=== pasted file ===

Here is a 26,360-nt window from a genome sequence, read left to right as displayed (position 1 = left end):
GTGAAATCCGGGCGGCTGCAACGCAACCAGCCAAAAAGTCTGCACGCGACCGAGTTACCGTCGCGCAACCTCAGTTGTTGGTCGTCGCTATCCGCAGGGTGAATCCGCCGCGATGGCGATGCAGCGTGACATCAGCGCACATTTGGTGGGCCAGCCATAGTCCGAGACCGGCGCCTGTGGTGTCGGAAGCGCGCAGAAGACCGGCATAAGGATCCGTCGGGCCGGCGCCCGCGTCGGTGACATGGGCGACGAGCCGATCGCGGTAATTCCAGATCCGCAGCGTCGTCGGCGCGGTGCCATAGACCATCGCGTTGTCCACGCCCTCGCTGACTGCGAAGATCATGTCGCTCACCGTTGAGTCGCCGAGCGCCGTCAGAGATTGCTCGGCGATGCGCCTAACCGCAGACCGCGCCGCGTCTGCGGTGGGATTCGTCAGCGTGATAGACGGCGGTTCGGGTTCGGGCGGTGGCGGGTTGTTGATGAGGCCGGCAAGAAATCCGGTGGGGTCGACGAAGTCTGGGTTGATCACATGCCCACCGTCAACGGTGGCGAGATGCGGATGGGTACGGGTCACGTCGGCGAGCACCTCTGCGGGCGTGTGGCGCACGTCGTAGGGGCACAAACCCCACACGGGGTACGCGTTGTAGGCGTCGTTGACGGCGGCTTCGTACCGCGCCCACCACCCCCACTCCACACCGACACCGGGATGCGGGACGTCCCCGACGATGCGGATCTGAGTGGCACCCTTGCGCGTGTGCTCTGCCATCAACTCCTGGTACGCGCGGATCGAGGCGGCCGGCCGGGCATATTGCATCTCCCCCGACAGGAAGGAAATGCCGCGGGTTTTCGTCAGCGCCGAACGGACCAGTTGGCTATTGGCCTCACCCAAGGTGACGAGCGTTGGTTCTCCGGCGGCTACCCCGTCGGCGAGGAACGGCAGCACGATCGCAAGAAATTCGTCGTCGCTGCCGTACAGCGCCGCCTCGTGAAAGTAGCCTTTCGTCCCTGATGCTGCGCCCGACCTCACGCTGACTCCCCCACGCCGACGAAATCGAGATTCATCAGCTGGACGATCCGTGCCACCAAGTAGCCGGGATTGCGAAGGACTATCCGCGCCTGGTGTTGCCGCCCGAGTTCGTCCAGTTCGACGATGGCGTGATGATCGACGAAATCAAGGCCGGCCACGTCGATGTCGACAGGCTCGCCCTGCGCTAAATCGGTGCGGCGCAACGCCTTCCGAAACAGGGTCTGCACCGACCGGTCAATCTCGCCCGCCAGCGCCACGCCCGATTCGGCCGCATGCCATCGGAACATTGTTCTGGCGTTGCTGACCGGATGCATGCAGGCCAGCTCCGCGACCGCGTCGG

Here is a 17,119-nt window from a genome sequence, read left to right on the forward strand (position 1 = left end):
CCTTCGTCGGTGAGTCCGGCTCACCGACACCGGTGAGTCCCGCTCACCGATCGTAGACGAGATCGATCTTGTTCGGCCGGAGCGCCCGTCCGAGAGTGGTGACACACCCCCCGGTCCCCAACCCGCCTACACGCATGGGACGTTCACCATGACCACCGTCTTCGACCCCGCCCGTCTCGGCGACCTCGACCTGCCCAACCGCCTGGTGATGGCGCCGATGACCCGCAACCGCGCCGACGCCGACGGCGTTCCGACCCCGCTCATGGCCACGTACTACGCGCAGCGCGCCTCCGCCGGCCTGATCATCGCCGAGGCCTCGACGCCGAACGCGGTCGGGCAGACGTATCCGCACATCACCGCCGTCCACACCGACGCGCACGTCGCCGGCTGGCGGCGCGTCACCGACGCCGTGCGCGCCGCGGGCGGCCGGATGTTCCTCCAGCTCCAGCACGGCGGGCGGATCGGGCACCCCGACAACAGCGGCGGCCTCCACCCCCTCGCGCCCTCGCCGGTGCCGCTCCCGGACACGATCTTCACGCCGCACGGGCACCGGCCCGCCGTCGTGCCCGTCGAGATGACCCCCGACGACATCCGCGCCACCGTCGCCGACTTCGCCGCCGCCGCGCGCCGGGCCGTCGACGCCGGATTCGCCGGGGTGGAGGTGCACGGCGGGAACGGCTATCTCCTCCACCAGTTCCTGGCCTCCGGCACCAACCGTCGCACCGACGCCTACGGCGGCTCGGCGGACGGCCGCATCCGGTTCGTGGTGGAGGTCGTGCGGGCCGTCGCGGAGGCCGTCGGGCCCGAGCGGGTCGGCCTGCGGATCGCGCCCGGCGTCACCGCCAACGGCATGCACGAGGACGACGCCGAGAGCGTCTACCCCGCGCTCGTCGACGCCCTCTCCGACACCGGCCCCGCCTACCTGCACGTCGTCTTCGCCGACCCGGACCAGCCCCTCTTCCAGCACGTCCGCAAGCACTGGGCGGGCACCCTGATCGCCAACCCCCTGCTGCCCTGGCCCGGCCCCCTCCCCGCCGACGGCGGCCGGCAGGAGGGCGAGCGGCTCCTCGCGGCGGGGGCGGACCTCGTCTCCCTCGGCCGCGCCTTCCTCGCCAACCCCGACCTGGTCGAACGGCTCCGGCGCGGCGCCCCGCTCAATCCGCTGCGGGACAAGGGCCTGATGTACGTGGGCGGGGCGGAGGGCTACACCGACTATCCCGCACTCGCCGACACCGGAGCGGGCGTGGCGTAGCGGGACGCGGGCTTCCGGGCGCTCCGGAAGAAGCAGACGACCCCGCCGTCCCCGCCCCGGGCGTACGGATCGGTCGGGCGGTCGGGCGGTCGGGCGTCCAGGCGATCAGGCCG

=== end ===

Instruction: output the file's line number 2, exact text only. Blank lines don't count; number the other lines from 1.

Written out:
GTGAAATCCGGGCGGCTGCAACGCAACCAGCCAAAAAGTCTGCACGCGACCGAGTTACCGTCGCGCAACCTCAGTTGTTGGTCGTCGCTATCCGCAGGGTGAATCCGCCGCGATGGCGATGCAGCGTGACATCAGCGCACATTTGGTGGGCCAGCCATAGTCCGAGACCGGCGCCTGTGGTGTCGGAAGCGCGCAGAAGACCGGCATAAGGATCCGTCGGGCCGGCGCCCGCGTCGGTGACATGGGCGACGAGCCGATCGCGGTAATTCCAGATCCGCAGCGTCGTCGGCGCGGTGCCATAGACCATCGCGTTGTCCACGCCCTCGCTGACTGCGAAGATCATGTCGCTCACCGTTGAGTCGCCGAGCGCCGTCAGAGATTGCTCGGCGATGCGCCTAACCGCAGACCGCGCCGCGTCTGCGGTGGGATTCGTCAGCGTGATAGACGGCGGTTCGGGTTCGGGCGGTGGCGGGTTGTTGATGAGGCCGGCAAGAAATCCGGTGGGGTCGACGAAGTCTGGGTTGATCACATGCCCACCGTCAACGGTGGCGAGATGCGGATGGGTACGGGTCACGTCGGCGAGCACCTCTGCGGGCGTGTGGCGCACGTCGTAGGGGCACAAACCCCACACGGGGTACGCGTTGTAGGCGTCGTTGACGGCGGCTTCGTACCGCGCCCACCACCCCCACTCCACACCGACACCGGGATGCGGGACGTCCCCGACGATGCGGATCTGAGTGGCACCCTTGCGCGTGTGCTCTGCCATCAACTCCTGGTACGCGCGGATCGAGGCGGCCGGCCGGGCATATTGCATCTCCCCCGACAGGAAGGAAATGCCGCGGGTTTTCGTCAGCGCCGAACGGACCAGTTGGCTATTGGCCTCACCCAAGGTGACGAGCGTTGGTTCTCCGGCGGCTACCCCGTCGGCGAGGAACGGCAGCACGATCGCAAGAAATTCGTCGTCGCTGCCGTACAGCGCCGCCTCGTGAAAGTAGCCTTTCGTCCCTGATGCTGCGCCCGACCTCACGCTGACTCCCCCACGCCGACGAAATCGAGATTCATCAGCTGGACGATCCGTGCCACCAAGTAGCCGGGATTGCGAAGGACTATCCGCGCCTGGTGTTGCCGCCCGAGTTCGTCCAGTTCGACGATGGCGTGATGATCGACGAAATCAAGGCCGGCCACGTCGATGTCGACAGGCTCGCCCTGCGCTAAATCGGTGCGGCGCAACGCCTTCCGAAACAGGGTCTGCACCGACCGGTCAATCTCGCCCGCCAGCGCCACGCCCGATTCGGCCGCATGCCATCGGAACATTGTTCTGGCGTTGCTGACCGGATGCATGCAGGCCAGCTCCGCGACCGCGTCGG